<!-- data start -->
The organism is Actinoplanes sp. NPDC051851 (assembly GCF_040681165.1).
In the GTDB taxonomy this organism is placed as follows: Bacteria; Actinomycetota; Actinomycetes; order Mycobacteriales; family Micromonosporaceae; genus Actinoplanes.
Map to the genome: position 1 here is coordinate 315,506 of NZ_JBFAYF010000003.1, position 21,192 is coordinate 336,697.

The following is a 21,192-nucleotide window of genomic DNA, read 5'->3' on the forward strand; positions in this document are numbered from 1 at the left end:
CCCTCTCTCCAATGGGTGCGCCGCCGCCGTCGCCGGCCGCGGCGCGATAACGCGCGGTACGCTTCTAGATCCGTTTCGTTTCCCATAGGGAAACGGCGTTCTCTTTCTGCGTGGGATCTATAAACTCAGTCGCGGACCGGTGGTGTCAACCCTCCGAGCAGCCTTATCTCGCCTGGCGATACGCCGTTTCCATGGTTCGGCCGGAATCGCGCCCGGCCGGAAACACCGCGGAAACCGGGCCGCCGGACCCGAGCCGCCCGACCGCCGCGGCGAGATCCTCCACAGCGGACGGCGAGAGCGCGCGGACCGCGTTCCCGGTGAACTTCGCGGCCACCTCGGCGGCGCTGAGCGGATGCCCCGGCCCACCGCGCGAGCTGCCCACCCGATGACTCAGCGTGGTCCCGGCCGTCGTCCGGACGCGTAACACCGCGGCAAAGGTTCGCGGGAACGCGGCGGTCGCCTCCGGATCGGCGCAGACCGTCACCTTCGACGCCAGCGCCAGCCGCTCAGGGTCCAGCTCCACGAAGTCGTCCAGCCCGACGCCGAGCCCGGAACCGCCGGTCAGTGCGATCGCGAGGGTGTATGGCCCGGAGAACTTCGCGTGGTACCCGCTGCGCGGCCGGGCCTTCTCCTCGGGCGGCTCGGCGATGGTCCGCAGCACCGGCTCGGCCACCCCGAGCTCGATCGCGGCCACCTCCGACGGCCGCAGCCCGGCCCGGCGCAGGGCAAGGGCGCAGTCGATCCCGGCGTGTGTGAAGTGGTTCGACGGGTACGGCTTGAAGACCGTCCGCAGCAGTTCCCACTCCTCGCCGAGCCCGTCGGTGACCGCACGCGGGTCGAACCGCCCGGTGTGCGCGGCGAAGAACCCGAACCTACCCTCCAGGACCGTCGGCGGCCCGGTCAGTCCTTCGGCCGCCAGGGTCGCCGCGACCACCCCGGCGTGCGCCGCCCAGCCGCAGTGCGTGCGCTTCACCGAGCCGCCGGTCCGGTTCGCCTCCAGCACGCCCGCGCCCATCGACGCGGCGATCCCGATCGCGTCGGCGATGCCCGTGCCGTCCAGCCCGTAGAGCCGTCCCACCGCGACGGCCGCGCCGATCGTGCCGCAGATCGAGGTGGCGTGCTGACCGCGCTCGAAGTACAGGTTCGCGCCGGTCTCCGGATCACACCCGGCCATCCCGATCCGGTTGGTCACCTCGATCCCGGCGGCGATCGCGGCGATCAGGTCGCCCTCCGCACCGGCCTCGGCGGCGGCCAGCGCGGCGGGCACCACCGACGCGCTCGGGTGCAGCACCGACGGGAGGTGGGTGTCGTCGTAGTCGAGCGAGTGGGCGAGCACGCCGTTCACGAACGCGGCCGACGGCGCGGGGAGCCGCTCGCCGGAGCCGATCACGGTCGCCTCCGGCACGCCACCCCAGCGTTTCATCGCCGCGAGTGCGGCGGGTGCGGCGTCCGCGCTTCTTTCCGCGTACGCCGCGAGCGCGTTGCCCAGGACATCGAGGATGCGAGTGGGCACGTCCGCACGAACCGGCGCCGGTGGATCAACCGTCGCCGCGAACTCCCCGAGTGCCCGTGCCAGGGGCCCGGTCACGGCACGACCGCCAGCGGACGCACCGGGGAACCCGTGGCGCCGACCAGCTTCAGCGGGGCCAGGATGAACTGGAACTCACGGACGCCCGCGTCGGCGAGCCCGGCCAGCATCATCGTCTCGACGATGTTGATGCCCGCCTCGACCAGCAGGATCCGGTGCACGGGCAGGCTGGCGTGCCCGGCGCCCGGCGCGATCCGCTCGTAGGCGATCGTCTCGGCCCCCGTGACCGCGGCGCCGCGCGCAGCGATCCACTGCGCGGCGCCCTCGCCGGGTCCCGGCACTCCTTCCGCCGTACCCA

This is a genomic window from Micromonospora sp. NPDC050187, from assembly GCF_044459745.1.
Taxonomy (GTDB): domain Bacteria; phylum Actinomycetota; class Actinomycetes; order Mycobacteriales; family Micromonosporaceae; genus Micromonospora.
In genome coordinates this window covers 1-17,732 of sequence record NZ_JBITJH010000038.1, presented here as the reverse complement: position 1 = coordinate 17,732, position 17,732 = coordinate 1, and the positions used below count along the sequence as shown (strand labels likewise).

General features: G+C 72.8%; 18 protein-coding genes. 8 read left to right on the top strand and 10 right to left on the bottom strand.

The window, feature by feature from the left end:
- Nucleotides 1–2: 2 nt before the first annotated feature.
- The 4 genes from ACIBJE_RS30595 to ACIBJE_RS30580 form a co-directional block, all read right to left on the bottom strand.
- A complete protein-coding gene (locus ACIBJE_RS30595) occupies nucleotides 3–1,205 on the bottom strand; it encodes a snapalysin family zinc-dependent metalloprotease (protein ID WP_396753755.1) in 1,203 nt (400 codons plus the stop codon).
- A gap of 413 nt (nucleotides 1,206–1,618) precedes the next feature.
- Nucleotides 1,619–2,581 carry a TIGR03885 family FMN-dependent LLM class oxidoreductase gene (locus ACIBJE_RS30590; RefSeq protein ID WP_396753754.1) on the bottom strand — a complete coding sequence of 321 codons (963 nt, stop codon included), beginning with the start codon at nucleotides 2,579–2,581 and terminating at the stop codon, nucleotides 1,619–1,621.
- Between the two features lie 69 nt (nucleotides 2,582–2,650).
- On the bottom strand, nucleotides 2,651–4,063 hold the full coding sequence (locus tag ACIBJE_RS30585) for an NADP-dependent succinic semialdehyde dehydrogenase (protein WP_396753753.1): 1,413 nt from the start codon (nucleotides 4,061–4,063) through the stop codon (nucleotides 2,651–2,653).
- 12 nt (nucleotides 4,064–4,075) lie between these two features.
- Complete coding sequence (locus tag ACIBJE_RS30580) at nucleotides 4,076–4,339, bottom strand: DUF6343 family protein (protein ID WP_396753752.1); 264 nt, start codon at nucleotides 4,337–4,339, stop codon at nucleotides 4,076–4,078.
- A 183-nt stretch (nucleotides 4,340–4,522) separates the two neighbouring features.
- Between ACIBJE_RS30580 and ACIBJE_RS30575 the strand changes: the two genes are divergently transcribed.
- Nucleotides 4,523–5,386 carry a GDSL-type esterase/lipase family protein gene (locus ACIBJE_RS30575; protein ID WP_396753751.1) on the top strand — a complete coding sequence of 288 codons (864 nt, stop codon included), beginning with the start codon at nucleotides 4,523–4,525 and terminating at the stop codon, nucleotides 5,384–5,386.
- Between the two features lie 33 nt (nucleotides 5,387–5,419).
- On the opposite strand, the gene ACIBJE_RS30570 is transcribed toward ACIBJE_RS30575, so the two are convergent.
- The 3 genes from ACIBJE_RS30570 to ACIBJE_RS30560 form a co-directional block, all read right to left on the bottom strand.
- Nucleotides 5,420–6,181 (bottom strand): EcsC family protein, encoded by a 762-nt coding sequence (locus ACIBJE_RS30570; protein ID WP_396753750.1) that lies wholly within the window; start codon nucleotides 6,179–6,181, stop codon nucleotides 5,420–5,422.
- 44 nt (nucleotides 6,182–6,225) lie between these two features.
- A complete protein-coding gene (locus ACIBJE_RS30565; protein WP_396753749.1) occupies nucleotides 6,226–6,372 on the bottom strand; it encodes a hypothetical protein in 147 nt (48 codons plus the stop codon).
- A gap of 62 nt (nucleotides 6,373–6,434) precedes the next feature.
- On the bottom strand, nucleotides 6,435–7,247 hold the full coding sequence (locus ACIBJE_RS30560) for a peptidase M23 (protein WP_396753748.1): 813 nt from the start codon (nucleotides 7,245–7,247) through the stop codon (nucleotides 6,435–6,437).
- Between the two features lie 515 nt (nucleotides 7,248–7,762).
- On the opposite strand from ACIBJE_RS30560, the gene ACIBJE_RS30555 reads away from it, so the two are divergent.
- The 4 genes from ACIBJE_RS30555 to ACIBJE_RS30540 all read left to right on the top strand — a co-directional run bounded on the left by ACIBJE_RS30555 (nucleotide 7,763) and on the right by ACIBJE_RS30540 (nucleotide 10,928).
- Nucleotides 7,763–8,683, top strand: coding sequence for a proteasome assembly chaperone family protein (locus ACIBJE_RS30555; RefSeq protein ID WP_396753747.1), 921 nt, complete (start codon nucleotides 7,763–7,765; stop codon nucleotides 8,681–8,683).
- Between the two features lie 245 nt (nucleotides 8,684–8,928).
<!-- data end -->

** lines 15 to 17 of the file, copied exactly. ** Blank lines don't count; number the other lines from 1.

- Nucleotides 1,619–2,581 carry a TIGR03885 family FMN-dependent LLM class oxidoreductase gene (locus ACIBJE_RS30590; RefSeq protein ID WP_396753754.1) on the bottom strand — a complete coding sequence of 321 codons (963 nt, stop codon included), beginning with the start codon at nucleotides 2,579–2,581 and terminating at the stop codon, nucleotides 1,619–1,621.
- Between the two features lie 69 nt (nucleotides 2,582–2,650).
- On the bottom strand, nucleotides 2,651–4,063 hold the full coding sequence (locus tag ACIBJE_RS30585) for an NADP-dependent succinic semialdehyde dehydrogenase (protein WP_396753753.1): 1,413 nt from the start codon (nucleotides 4,061–4,063) through the stop codon (nucleotides 2,651–2,653).